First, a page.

As an internationally-respected credentialing body, the Institute of Professional Environmental Practice has certified 1500 professionals in 20 countries. Adding the Qualified Environmental Professional (QEP) certification to your resume demonstrates the breadth and depth of your knowledge and experience. Rather than focusing on policies and regulations specific to a certain country, the exam tests environmental professionals' ability to solve "real world problems". For those who have just entered the field, the Environmental Professional In-Training (EPI) certificate offers a first step toward obtaining QEP status.
8. Registered Environmental Manager (REM), National Registry of Environmental Professionals (NREP)
Among environmental professionals, the REM is a popular certification. According to NREP, the certification is recognized by many agencies including the U.S. Postal Service, National Park Service, U.S. Forest Service; U.S. Air Force, U.S. Department of Energy, Amtrak, State of Alabama and other state agencies. To be eligible for the certification, you must have at least five years of work experience in the field; recent graduates can consider the Associate Environmental Professional (AEP) certification until you qualify for the REM certification.
9. Certified Hazardous Materials Manager (CHMM), Institute of Hazardous Materials Management (IHMM)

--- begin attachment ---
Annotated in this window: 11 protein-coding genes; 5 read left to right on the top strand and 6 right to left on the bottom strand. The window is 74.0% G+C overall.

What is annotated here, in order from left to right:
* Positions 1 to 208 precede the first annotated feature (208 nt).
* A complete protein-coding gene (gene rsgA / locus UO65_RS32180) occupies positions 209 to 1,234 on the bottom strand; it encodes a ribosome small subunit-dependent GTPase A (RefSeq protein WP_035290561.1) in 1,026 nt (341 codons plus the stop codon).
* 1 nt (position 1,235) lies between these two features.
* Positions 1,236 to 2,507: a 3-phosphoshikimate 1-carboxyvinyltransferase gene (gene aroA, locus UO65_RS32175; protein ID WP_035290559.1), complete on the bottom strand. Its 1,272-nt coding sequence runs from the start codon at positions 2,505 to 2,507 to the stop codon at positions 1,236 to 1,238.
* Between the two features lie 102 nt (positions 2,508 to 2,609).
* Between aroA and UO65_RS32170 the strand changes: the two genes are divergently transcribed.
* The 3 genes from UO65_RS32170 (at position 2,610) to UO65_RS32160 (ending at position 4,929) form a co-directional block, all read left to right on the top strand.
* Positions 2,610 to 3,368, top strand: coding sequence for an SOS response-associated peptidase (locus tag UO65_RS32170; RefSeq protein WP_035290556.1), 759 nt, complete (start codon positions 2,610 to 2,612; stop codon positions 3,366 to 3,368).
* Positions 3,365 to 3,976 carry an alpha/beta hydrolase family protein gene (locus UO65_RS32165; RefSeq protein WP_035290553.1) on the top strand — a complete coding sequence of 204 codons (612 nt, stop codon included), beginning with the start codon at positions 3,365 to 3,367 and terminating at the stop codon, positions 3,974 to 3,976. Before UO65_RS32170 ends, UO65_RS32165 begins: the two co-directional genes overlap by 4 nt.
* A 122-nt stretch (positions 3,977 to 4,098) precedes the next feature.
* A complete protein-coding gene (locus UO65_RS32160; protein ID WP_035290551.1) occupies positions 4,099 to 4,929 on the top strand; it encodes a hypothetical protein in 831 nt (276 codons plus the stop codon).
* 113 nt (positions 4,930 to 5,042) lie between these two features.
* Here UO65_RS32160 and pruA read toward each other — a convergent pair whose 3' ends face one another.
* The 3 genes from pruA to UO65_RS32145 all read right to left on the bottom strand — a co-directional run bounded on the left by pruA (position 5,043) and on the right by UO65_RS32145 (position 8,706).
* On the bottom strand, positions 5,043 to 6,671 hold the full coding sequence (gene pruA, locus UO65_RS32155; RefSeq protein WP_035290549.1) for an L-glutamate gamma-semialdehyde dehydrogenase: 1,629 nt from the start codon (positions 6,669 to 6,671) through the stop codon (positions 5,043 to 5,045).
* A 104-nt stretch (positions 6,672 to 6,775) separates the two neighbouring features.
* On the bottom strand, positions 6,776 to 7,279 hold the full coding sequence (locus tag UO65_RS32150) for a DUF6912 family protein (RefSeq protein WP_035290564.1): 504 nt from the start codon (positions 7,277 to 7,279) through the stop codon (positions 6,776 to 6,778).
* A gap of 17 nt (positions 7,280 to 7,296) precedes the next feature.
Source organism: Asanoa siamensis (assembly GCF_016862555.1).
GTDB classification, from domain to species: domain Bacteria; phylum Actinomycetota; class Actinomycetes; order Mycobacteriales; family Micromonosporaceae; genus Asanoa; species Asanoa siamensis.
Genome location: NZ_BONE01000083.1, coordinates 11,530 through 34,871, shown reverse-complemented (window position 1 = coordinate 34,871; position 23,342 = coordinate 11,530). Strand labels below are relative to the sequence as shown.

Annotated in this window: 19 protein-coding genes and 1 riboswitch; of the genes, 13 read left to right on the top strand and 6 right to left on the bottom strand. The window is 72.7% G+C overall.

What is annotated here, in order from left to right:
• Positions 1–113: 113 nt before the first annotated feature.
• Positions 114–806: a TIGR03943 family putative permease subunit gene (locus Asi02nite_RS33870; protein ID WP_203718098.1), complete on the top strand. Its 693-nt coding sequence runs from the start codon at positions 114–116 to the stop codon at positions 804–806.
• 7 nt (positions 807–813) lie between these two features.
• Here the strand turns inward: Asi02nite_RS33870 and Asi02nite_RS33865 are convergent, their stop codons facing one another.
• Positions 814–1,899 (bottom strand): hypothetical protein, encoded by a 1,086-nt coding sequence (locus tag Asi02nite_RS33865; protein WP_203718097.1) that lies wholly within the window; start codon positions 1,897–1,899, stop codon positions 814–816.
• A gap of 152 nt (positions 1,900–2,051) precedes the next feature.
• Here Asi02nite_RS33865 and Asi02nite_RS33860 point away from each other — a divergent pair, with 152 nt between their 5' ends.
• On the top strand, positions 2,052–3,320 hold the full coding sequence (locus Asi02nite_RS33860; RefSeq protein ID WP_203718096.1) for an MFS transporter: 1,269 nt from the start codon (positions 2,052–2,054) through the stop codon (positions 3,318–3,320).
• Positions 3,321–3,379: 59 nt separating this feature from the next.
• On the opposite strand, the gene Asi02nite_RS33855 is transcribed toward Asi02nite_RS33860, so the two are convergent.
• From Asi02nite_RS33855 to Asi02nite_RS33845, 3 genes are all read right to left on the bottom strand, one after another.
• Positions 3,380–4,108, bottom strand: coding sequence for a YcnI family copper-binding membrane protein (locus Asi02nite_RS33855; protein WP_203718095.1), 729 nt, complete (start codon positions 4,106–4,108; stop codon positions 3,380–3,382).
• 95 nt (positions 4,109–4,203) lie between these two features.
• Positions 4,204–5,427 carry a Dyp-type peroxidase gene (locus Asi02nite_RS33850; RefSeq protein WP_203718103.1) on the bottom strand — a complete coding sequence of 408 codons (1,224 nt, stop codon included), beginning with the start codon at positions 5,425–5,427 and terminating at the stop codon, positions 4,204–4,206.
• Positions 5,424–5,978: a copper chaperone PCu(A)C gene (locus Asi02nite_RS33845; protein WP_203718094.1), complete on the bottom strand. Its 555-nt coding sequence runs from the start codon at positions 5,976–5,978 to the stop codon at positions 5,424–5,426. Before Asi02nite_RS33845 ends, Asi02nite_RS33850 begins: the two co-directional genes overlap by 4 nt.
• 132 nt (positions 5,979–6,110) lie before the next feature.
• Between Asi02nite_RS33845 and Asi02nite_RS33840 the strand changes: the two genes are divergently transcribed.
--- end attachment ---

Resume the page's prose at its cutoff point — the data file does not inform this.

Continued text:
Do you deal with hazardous materials or dangerous goods? If so, you might want to consider the Certified Hazardous Materials Manager (CHMM) certification. This certification has grown in popularity in recent years, with over 12000 people achieving certification. State and federal agencies, including the US Army Center for Health Promotion & Preventive Medicine and the US National Park Service, seek out professionals with this certification and may even require supervision by a CHMM in their contracts. Many private businesses, too, recognize the value of the CHMM designation.
10. Certified Professional Environmental Auditor (CPEA), Board for Global EHS Credentialing (BGC)
Certified Professional Environmental Auditors conduct compliance audits for utilities, manufacturing facilities, hospitals, universities, municipalities, and more. You can earn your certification in four specialties: Environmental Compliance, Health and Safety, Management Systems, and Responsible Care. Holding the CPEA credential demonstrates your knowledge of environmental, health, and safety regulations and can increase your earning potential up to 51%, according to the IIA’s 2017 Internal Audit Compensation Study. This credential is under the Board of Environmental, Health & Safety Auditor Certifications (BEAC), which was assumed by The Institute of Internal Auditors (The IIA) in 2016 and moved to BGC on June 1, 2020.